Labour's deputy leader Annette King has confirmed she was under the same roof as former MP Darren Hughes at the time of the incident that prompted a police investigation.

Labour chief of staff Gordon Jon Thompson said yesterday King slept
through whatever took place between Hughes and an 18-year-old university student he had taken home.

It is the first time there has been any explanation of King's role in the drama, which cost one of the country's most promising MPs his political future.

Hughes resigned after a complaint of a sexual nature was made to police
by the student, who went home with him after a night out drinking.

The teenager was later seen naked at the side of the road nearby.

Police announced this week there was not enough evidence to lay

When Hughes said he had been "falsely" accused, Detective Inspector Mike Johnson said he had "no concerns regarding the validity of
the complaint".

King owned the house where Hughes lived. Her presence has remained a
mystery until today.

Thompson said: "She was in the house. It is a big house. She was unaware of this."

On Friday King had refused to discuss the incident.

"I've not commented on it. I'm not going to comment on it and that's the end of the matter. I've discussed it with no one and I've got no comment to make."

She then hung up.

King's absence from the debate had been striking - particularly
last week with leader Phil Goff out of the country.

Labour sidestepped King and David Cunliffe to make Trevor Mallard
their spokemsan.

Hughes has also refused to discuss the incident. Broadcaster Paul Henry signalled this week that he hoped to have the first interview with the man he describes as his second-best friend.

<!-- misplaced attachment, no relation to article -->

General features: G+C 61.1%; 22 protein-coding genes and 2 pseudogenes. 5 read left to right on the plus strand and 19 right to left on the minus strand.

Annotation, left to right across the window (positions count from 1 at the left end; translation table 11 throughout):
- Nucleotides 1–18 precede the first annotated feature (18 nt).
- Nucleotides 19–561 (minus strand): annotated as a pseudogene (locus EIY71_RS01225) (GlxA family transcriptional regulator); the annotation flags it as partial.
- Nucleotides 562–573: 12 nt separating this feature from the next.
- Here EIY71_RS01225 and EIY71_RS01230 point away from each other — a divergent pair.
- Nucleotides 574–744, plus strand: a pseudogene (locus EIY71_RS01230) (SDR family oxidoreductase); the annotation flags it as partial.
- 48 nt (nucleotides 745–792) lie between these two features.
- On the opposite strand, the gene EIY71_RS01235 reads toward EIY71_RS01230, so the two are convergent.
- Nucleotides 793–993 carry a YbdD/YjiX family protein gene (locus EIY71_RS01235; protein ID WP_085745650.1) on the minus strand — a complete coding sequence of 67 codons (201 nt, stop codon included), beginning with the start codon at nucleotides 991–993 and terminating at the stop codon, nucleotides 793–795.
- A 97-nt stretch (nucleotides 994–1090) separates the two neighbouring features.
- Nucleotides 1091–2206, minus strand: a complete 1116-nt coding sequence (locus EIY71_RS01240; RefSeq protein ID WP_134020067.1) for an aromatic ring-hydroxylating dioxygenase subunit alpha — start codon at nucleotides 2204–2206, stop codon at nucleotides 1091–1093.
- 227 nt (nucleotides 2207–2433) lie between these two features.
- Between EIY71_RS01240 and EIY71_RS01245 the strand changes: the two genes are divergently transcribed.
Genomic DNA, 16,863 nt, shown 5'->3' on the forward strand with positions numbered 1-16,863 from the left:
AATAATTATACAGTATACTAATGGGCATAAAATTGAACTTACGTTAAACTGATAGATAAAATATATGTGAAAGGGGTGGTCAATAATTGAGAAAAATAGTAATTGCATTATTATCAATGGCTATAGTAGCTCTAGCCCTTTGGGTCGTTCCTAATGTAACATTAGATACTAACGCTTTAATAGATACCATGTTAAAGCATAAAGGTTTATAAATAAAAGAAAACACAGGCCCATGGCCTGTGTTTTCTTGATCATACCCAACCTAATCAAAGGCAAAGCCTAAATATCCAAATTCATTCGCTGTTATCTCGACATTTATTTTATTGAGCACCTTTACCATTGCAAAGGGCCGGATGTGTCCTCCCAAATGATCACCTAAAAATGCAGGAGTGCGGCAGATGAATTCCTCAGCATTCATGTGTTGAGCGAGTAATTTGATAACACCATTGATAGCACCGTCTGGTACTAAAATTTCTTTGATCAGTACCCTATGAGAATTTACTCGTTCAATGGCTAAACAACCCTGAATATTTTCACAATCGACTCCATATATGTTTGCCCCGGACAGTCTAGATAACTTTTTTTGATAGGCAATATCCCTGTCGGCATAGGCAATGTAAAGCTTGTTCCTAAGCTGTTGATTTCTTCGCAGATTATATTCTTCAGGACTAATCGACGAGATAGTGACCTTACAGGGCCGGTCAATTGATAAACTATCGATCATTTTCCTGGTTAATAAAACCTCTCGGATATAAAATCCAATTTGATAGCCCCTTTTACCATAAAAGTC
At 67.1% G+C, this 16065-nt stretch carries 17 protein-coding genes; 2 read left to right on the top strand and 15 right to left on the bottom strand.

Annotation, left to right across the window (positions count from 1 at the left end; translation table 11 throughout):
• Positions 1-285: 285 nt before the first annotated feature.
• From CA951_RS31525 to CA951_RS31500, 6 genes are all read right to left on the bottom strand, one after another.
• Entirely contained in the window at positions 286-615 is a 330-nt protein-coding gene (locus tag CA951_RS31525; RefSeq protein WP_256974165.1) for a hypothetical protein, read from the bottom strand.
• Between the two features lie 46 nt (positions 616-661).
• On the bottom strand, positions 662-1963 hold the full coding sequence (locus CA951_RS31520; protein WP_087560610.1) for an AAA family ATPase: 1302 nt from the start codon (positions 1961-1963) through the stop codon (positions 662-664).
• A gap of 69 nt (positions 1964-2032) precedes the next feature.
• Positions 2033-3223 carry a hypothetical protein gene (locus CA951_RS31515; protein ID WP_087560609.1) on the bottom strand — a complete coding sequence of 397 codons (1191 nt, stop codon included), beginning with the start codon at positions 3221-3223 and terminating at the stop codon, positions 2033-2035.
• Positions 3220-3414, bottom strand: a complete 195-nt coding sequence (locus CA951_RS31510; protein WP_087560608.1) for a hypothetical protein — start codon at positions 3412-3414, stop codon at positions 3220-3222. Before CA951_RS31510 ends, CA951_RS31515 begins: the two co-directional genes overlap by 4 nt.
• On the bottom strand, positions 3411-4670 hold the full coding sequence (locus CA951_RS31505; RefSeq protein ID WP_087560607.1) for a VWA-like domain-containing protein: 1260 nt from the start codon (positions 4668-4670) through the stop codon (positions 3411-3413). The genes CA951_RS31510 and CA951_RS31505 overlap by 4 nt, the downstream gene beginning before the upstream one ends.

"We've had conversations about it. It is for him to decide."

News Hughes was not going to be prosecuted was greeted with relief
among Labour MPs.

They had been facing the prospect of going into an election under the
cloud of an embarrassing court case.

Hughes signalled his intention to return to politics - and found
support from one of his greatest supporters, former Prime Minister
Helen Clark.

Now head of the United Nations Development Programme, she wrote on
his Facebook page on Thursday: "All the best for the future Darren in
whatever field you choose."

Political scientist Bryce Edwards said Labour had failed to answer questions and still owed the public - and particularly its members.

He said Labour had dodged questions for months, citing the police

Now that it was over it should front up, he said.

"Annette King is still Deputy Leader of the Opposition. This is still an
interest of public interest."